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Margos First Sole Strategus

For the first twenty-five years of the league between the cities I have mentioned, a secretary and two strategi for the whole union were elected by each city in turn. But after this period they determined to appoint one strategus only,1 and put the entire management of the affairs of the union in his hands.
B. C. 255-254. Margos. B. C. 251-250. Aratus.
The first to obtain this honour was Margos of Caryneia. In the fourth year after this man's tenure of the office, Aratus of Sicyon caused his city to join the league, which, by his energy and courage, he had, when only twenty years of age, delivered from the yoke of its tyrant.
B. C. 243-242.
In the eighth year again after this, Aratus, being elected strategus for the second time, laid a plot to seize the Acrocorinthus, then held by Antigonus; and by his success freed the inhabitants of the Peloponnese from a source of serious alarm: and having thus liberated Corinth he caused it to join the league.
Victory of Lutatius off the insulae Aegates, B. C. 241.
In his same term of office he got Megara into his hands, and caused it to join also. These events occurred in the year before the decisive defeat of the Carthaginians, in consequence of which they evacuated Sicily and consented for the first time to pay tribute to Rome.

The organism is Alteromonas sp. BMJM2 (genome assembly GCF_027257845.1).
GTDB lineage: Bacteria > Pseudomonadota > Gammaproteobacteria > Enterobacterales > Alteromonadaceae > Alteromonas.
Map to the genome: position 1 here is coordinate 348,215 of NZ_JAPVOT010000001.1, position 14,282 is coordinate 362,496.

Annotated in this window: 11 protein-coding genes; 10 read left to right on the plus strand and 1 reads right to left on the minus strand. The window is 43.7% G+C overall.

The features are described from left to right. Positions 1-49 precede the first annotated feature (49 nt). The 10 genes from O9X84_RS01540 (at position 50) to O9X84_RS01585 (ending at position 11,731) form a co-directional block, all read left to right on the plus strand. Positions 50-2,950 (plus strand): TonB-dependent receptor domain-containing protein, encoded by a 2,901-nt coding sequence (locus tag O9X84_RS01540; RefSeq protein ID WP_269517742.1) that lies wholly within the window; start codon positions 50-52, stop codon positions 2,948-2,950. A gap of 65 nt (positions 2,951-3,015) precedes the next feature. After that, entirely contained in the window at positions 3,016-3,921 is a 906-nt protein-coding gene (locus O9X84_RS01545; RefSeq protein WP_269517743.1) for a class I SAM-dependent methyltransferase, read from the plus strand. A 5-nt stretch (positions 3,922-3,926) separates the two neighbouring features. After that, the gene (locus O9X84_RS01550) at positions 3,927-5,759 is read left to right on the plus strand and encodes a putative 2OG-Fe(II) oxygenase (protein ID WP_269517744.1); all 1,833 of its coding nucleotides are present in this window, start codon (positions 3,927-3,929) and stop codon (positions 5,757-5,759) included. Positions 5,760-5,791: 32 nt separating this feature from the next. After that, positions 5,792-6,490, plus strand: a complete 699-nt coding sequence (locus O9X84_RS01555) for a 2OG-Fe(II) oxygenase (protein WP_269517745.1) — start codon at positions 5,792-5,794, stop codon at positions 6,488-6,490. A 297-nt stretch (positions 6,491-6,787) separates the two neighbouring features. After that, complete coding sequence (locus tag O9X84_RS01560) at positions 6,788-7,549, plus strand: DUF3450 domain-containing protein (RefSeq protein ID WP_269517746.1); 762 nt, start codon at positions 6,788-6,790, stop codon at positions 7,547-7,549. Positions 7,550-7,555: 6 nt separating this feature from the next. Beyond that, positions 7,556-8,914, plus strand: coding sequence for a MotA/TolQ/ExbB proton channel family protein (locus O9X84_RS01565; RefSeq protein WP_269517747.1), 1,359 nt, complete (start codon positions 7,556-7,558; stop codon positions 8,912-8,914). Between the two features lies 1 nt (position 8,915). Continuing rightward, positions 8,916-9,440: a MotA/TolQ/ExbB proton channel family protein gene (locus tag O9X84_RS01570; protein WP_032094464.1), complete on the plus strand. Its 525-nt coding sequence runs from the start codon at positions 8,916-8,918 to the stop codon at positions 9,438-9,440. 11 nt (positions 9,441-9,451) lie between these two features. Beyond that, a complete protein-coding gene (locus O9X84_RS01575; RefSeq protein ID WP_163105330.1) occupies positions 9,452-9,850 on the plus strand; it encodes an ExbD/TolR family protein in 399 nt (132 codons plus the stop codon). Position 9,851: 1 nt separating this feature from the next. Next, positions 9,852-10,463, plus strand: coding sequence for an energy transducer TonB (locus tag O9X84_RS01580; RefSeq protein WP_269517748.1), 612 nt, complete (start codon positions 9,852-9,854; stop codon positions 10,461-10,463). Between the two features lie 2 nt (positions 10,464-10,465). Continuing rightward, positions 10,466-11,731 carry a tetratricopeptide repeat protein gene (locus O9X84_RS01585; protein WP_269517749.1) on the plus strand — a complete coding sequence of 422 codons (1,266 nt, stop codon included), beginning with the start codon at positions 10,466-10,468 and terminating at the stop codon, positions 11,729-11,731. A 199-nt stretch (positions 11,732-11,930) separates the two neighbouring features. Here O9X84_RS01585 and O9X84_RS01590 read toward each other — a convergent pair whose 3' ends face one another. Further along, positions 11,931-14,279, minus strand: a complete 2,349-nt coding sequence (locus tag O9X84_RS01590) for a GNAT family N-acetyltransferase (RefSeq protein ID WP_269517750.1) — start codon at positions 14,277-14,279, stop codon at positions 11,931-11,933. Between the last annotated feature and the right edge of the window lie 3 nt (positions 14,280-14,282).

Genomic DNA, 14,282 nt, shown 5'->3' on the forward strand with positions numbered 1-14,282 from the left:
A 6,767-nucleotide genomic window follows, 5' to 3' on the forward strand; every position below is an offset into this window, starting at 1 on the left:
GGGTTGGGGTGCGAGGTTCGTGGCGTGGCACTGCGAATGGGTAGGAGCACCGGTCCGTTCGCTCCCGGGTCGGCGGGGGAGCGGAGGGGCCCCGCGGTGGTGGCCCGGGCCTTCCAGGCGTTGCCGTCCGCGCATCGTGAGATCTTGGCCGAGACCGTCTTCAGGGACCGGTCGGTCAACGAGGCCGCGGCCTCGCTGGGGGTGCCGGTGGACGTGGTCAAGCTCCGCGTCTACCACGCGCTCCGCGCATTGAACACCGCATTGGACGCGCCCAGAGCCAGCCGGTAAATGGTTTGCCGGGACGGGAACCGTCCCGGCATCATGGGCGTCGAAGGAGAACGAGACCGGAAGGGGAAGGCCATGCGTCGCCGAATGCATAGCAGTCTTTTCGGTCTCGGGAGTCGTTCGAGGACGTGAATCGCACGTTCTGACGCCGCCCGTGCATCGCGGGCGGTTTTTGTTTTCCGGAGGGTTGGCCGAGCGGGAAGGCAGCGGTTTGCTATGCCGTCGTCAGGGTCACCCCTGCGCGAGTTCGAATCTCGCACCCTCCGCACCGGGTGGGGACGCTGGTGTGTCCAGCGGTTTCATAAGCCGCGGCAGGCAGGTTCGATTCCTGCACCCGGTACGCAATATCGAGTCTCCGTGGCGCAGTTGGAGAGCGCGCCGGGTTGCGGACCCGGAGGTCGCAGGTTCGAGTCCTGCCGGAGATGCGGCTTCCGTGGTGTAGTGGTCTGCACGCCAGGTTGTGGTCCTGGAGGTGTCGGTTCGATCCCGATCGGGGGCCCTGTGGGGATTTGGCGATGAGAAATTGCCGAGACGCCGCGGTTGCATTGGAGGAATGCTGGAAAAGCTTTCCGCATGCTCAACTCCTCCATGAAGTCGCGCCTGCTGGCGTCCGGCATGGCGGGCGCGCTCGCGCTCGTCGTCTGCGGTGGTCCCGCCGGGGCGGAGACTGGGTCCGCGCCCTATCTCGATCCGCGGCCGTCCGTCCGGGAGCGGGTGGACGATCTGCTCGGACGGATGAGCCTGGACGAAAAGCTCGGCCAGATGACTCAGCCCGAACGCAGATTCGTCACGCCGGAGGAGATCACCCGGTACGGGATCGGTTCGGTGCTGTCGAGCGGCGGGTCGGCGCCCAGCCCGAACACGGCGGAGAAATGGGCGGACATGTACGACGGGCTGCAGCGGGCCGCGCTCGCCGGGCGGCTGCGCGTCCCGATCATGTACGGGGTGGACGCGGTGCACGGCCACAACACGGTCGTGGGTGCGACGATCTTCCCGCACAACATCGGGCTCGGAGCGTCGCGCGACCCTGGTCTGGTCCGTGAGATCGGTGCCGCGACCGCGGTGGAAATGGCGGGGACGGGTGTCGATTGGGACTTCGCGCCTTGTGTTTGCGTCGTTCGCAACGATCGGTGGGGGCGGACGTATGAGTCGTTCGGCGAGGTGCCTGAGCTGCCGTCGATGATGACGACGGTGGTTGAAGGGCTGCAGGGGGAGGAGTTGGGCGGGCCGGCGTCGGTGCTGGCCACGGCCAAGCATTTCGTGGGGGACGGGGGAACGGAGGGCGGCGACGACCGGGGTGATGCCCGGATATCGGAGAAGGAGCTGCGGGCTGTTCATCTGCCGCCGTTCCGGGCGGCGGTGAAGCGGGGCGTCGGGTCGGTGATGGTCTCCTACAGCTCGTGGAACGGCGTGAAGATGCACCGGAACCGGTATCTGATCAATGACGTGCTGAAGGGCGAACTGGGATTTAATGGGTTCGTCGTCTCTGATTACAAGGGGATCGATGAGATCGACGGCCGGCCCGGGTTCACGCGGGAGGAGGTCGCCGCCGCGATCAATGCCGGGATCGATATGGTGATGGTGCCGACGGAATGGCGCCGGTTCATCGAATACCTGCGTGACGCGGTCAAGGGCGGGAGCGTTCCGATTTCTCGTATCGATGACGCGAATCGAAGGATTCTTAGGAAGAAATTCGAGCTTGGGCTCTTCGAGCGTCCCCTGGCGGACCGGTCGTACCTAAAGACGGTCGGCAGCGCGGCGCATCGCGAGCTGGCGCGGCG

Having made this remarkable progress in his design in so short a time, Aratus continued thenceforth in the position of leader-of the Achaean league, and in the consistent direction of his whole policy to one single end; which was to expel Macedonians from the Peloponnese, to depose the despots, and to establish in each state the common freedom which their ancestors had enjoyed before them.

Antigonus Gonatas, B. C. 283-239
So long, therefore, as Antigonus Gonatas was alive, he maintained a continual opposition to his interference, as well as to the encroaching spirit of the Aetolians, and in both cases with signal skill and success; although their presumption and contempt for justice had risen to such a pitch, that they had actually made a formal compact with each other for the disruption of the Achaeans.

1 There was still an under-strategus (ὑποστρατηγὸς), see 5, 94; 23, 16; 30, 11. But he was entirely subordinate, and did not even succeed to power on the death of a strategus during the year of office, as the vice-president in America does.

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241 BC (1)
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    • Titus Livius (Livy), Ab urbe condita libri, erklärt von M. Weissenborn, books 39-40, commentary, 39.50
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